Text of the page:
Did you know that over half of all home heating and cooling systems in Northeast Ohio are the wrong size? This is true for both older and newly-installed systems. If you have an older HVAC system (generally more than 10 years old), it was probably oversized in order to compensate for the fact that your home was not tightly sealed. Depending on the installer, as well as other factors in your home, your system could be two to four times larger than necessary!
This not only makes the new system more expensive to install, but also forces it to operate inefficiently, break down more often, and cost more to operate. Oversized heating equipment can also create uncomfortable temperature swings in the house. Oversized air conditioners and heat pumps do not run long enough to dehumidify the air, which results in that “clammy” feeling and contributes to unhealthy mold growth in many air-conditioned houses. Compounding the problem is the fact that many homeowners, aware that they need to weatherize their homes to conserve energy, have added new windows, caulking, weather-stripping, and insulation to their homes over the years. This seals the home more tightly, resulting in an even greater mismatch between the system and what the home actually requires.
So, if you’re experiencing the symptoms of an improperly sized system, consider a replacement. A more tightly sealed home should allow you to install a smaller system that will offer greater comfort and efficiency. Here are some things you should know about sizing a new HVAC system:
1. The label isn’t the last word- Some contractors go by the label, or nameplate, when sizing a new system. The label on your HVAC equipment offers information such as the BTU per hour output, SEER ratings, etc. A simple “rule of thumb” determination based on this label is not the correct method of sizing heating and cooling systems.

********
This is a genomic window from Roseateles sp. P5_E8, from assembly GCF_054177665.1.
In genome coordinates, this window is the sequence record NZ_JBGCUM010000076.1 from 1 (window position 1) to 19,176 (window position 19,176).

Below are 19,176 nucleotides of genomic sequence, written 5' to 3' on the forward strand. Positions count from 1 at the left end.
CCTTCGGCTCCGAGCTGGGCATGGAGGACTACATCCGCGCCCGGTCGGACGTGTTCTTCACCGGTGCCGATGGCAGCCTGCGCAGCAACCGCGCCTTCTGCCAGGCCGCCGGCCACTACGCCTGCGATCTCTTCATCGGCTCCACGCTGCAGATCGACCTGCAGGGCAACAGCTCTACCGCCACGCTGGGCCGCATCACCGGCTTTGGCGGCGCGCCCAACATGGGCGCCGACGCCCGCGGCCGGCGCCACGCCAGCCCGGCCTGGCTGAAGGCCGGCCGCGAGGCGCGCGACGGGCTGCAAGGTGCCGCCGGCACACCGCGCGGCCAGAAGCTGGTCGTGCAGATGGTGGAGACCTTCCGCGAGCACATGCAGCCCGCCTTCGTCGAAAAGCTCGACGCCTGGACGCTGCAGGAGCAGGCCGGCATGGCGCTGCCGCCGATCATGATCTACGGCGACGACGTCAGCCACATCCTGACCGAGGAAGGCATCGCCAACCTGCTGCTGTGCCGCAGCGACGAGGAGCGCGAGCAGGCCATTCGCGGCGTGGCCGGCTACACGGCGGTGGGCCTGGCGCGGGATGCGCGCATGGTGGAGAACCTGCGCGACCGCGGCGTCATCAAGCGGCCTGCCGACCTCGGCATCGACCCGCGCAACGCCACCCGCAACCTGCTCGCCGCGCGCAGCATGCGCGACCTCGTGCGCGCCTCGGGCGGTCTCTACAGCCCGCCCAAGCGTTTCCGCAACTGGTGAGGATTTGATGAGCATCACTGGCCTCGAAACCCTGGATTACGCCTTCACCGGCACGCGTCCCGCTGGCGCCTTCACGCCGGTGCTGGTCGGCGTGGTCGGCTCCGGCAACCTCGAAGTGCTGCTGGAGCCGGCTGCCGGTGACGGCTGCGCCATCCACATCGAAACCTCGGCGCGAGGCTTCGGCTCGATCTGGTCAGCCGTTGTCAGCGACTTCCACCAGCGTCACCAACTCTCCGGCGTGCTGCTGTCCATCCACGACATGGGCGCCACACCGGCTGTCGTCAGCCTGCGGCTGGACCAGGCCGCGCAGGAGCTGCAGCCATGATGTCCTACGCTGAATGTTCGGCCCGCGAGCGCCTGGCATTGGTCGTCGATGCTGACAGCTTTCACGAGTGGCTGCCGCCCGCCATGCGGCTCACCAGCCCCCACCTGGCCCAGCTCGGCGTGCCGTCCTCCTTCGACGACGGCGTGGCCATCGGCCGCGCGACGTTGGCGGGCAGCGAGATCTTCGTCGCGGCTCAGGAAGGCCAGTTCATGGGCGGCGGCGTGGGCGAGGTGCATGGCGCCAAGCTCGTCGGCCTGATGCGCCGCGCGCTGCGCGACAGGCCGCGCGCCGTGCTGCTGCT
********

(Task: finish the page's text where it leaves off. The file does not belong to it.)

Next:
2. Manual J and Manual D calculations- Correct system sizing requires considering many factors other than simply reading the nameplate of the existing unit. There are several methods and systems to correctly size a system. One widely regarded approach has been developed by the Air Conditioning Contractors of America (ACCA). They have developed 2 methods for sizing HVAC systems, and they are among the most recommended methods in use today. Manual J calculates heat loss/gain from the building through walls and ceilings, leaky ductwork, and infiltration through windows, doors, and other access points, as well as heat gain due to sunlight, people, lights and appliances, doors, walls, and windows, and infiltration though walls.
Manual D is the standard method that contractors use to design residential HVAC duct systems.
Key factors for correctly sizing a heating and cooling system include the following:
- Local climate
- Type and amount of insulation
- Windows- how many, where located
- Size, shape and orientation of the home
- Number and ages of occupants
- Air infiltration rate
Homeowners should insist that contractors use a correct sizing calculation before signing a contract. Since so many factors are involved, a thorough inspection of all above factors is necessary. We do load calculations for our customers all the time and can help walk you through the process.
So, if you’re looking at a system replacement, remember—size matters! Too small a system will not work, but too large is also a problem. A properly sized system provides more even heating and cooling throughout your home, reduces your energy bills and breaks down less often.